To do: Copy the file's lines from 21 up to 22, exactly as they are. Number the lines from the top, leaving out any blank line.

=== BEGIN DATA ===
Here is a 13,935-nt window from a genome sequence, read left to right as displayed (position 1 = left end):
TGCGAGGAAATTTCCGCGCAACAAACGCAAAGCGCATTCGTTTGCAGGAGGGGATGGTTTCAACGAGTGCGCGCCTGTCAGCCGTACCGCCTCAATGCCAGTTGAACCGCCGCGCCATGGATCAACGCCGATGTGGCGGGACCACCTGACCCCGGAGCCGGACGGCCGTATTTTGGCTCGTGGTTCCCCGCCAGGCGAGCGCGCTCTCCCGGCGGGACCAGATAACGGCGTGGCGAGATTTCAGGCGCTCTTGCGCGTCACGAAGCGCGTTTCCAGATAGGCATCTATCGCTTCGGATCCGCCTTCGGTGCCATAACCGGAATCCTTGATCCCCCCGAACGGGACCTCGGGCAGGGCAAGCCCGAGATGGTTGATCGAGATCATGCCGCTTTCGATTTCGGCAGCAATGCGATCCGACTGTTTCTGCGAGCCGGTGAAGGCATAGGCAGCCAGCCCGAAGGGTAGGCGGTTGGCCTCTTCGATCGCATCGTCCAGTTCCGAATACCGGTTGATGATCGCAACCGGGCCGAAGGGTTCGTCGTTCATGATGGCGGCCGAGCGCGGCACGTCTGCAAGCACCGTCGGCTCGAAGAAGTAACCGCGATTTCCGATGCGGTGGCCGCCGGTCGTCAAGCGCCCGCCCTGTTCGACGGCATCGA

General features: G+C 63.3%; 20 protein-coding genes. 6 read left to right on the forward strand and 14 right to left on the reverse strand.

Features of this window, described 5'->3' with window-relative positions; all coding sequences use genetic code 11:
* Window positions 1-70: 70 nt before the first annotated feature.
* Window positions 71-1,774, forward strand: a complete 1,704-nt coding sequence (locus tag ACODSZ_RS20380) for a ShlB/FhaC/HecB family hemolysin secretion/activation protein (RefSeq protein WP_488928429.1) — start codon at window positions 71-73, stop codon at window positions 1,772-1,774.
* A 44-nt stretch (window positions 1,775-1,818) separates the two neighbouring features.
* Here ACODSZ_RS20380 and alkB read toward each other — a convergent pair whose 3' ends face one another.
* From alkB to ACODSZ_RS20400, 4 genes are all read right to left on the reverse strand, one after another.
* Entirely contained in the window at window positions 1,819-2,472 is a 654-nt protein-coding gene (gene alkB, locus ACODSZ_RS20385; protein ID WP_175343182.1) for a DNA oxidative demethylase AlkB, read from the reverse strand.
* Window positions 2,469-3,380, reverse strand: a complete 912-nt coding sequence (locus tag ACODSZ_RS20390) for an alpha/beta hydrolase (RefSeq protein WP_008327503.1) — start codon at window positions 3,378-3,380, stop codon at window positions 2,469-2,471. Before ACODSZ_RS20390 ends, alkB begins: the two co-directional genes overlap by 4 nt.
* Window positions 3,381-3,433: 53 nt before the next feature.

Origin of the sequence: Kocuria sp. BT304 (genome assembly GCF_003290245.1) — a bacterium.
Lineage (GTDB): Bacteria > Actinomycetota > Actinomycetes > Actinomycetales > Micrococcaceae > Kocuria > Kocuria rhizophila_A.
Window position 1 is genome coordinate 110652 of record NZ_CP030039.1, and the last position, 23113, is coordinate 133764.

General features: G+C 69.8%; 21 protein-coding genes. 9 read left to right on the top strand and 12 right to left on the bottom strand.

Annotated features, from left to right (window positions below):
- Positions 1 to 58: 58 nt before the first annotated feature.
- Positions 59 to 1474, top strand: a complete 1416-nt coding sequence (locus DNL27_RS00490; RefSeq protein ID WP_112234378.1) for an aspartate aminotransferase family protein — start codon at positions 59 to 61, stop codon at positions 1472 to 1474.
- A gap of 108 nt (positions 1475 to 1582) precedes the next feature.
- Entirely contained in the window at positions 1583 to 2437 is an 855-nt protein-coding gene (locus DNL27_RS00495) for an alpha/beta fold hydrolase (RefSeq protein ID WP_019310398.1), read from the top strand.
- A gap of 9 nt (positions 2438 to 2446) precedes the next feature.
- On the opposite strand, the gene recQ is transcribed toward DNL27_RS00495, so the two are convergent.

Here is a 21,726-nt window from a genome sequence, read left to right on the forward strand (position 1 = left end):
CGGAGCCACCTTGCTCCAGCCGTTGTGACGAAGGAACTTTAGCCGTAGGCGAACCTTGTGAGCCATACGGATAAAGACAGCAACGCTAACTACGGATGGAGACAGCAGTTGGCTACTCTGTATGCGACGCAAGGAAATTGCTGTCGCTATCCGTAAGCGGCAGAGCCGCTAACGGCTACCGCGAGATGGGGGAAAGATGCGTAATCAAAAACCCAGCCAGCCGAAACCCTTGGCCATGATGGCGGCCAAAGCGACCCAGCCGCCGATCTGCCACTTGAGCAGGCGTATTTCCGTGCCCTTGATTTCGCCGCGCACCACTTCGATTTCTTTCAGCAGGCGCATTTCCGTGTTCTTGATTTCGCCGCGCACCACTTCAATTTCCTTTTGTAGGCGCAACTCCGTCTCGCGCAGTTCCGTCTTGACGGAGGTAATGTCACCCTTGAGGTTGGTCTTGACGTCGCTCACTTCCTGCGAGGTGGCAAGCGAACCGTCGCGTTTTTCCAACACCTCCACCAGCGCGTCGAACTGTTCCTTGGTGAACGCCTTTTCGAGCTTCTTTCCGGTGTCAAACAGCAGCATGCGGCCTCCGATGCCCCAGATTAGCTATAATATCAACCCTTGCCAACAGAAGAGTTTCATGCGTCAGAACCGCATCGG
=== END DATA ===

- Entirely contained in the window at positions 1583 to 2437 is an 855-nt protein-coding gene (locus DNL27_RS00495) for an alpha/beta fold hydrolase (RefSeq protein ID WP_019310398.1), read from the top strand.
- A gap of 9 nt (positions 2438 to 2446) precedes the next feature.